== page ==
Mentions: Further research on the co-metabolic degradation of MTBE with n-pentane as the growth substrate was conducted to determine the continuous degradation ability of strain DZ13. MTBE (10 mg/L) and n-pentane (50 mg/L) were re-spiked when the residual concentrations of both MTBE and n-pentane in the cultures were below 5% of the initial concentrations. Figure 3 showed the degradation curves of MTBE and n-pentane after repeated feeding and degrading for five times. Pure strain DZ13 can co-metabolically degrade MTBE (10 mg/L) at the rate of 45.3–52.5 mgMTBE/gprotein/h with n-octane (50 mg/L) as the growth substrate. An obvious lag phase was observed in the MTBE-degradation curve compared to the n-octane-degradation curve, in which n-pentane was transformed immediately once it was added. The first degradation circle of MTBE and n-octane was completed in two days. After being re-spiked, n-pentane was degraded continuously, accompanied by the removal of MTBE. It has been observed that the MTBE degradation rate did not apparently decrease after the fifth addition.


Biodegradation of Methyl tert -Butyl Ether by Co-Metabolism with a Pseudomonas sp. Strain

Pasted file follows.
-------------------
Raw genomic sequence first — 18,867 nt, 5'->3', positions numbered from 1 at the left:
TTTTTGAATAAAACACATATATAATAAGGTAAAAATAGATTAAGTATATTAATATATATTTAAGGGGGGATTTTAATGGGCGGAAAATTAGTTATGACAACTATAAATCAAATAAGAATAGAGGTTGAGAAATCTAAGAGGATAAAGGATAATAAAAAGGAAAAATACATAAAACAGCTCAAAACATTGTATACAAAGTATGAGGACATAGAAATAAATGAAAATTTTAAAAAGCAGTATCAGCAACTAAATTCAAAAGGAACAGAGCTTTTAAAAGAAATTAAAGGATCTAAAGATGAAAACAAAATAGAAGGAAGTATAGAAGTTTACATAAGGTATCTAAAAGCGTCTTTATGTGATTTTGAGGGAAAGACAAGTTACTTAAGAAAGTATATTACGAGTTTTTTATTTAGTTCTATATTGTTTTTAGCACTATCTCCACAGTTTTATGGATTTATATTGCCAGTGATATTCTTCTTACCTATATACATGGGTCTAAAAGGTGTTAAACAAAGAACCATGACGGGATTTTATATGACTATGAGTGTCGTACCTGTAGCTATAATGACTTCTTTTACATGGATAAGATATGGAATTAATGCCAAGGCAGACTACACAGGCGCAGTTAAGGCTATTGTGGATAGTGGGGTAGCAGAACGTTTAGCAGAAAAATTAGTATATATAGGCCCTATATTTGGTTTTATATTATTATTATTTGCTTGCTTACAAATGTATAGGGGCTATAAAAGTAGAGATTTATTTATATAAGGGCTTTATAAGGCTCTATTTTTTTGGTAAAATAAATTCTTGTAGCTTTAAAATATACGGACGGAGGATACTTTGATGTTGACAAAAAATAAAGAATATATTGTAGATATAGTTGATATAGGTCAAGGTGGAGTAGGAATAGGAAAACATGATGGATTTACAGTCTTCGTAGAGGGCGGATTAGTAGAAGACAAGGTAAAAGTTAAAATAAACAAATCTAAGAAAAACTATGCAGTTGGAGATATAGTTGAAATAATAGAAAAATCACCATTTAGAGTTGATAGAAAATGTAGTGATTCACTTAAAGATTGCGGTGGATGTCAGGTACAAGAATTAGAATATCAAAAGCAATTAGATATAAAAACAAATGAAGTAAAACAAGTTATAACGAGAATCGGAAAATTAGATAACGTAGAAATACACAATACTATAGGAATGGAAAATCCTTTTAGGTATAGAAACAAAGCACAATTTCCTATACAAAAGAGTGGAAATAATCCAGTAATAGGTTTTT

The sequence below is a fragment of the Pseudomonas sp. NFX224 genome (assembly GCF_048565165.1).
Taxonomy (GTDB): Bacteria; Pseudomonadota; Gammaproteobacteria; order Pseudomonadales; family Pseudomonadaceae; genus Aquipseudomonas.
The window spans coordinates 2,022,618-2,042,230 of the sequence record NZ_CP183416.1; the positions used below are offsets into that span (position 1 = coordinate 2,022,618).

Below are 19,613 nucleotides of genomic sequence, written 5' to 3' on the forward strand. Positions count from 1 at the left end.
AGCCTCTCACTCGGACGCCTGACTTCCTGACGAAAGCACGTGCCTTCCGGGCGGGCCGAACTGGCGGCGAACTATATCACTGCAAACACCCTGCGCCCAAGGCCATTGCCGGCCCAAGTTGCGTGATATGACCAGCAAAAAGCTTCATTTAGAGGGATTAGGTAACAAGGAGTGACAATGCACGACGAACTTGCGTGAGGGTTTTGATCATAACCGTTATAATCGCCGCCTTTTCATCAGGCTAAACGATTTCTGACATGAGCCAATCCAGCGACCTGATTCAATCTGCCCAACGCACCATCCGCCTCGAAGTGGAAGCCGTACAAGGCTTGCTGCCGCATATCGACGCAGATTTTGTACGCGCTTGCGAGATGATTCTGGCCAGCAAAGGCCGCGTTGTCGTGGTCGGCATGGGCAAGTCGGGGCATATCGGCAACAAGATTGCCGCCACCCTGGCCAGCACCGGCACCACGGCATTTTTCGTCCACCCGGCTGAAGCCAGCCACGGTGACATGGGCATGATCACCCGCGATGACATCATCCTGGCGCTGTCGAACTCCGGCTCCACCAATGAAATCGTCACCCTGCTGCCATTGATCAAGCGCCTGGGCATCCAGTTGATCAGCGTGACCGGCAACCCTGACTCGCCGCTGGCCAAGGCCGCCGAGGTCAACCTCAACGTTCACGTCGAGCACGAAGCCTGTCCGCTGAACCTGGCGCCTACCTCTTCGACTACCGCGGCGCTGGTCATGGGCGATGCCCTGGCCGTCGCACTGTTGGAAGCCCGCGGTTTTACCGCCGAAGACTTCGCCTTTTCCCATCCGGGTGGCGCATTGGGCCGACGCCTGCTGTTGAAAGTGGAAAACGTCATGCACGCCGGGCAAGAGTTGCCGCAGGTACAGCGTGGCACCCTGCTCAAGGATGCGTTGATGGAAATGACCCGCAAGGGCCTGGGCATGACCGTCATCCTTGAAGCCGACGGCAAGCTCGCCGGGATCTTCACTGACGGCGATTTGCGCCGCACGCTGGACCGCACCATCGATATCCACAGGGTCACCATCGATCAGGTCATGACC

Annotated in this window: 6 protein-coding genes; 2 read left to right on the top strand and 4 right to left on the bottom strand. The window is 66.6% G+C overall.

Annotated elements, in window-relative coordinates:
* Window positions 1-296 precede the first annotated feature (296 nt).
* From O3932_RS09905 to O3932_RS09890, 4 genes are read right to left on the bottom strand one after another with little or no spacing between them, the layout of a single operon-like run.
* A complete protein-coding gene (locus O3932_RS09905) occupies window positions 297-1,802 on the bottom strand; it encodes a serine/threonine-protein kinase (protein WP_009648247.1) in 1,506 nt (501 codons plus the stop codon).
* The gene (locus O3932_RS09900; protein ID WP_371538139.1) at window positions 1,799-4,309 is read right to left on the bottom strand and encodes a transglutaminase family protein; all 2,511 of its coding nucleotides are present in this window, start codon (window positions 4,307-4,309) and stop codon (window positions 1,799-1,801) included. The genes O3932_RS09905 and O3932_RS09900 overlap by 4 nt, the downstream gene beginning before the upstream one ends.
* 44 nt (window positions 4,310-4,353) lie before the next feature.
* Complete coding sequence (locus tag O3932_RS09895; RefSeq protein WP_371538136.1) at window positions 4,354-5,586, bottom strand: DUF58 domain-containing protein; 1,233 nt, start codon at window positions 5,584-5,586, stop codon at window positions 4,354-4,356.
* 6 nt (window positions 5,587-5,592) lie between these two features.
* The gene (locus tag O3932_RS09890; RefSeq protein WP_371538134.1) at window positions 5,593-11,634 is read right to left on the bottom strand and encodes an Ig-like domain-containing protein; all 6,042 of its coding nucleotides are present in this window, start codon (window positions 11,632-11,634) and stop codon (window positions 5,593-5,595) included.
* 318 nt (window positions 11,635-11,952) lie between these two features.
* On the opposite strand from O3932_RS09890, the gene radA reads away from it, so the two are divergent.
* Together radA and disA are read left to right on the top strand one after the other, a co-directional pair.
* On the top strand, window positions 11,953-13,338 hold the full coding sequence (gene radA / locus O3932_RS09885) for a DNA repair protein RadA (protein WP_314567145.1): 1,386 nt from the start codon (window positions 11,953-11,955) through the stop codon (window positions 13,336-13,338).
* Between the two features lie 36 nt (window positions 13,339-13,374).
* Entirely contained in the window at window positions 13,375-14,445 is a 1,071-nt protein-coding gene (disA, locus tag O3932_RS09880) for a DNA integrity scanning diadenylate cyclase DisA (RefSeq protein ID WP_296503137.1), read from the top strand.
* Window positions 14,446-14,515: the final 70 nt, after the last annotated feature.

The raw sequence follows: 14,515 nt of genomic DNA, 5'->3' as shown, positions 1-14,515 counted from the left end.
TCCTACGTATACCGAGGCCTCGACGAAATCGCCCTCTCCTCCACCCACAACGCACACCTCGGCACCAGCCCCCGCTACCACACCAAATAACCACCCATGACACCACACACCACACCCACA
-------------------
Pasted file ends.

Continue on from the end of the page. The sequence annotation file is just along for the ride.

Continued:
Co-metabolic degradation of MTBE with n-pentane as growth substrate. Vertical arrows indicate the additions of MTBE and n-pentane. MTBE (10 mg/L) and n-pentane (50 mg/L) were re-spiked when the residual concentrations of both MTBE and n-pentane in the cultures were below 5% of the initial concentrations. All of the values are the means of triplicate.
© Copyright Policy
Related In: Results  -  Collection

License
Show All Figures
getmorefigures.php?uid=PMC5036716&req=5

ijerph-13-00883-f003: Co-metabolic degradation of MTBE with n-pentane as growth substrate. Vertical arrows indicate the additions of MTBE and n-pentane. MTBE (10 mg/L) and n-pentane (50 mg/L) were re-spiked when the residual concentrations of both MTBE and n-pentane in the cultures were below 5% of the initial concentrations. All of the values are the means of triplicate.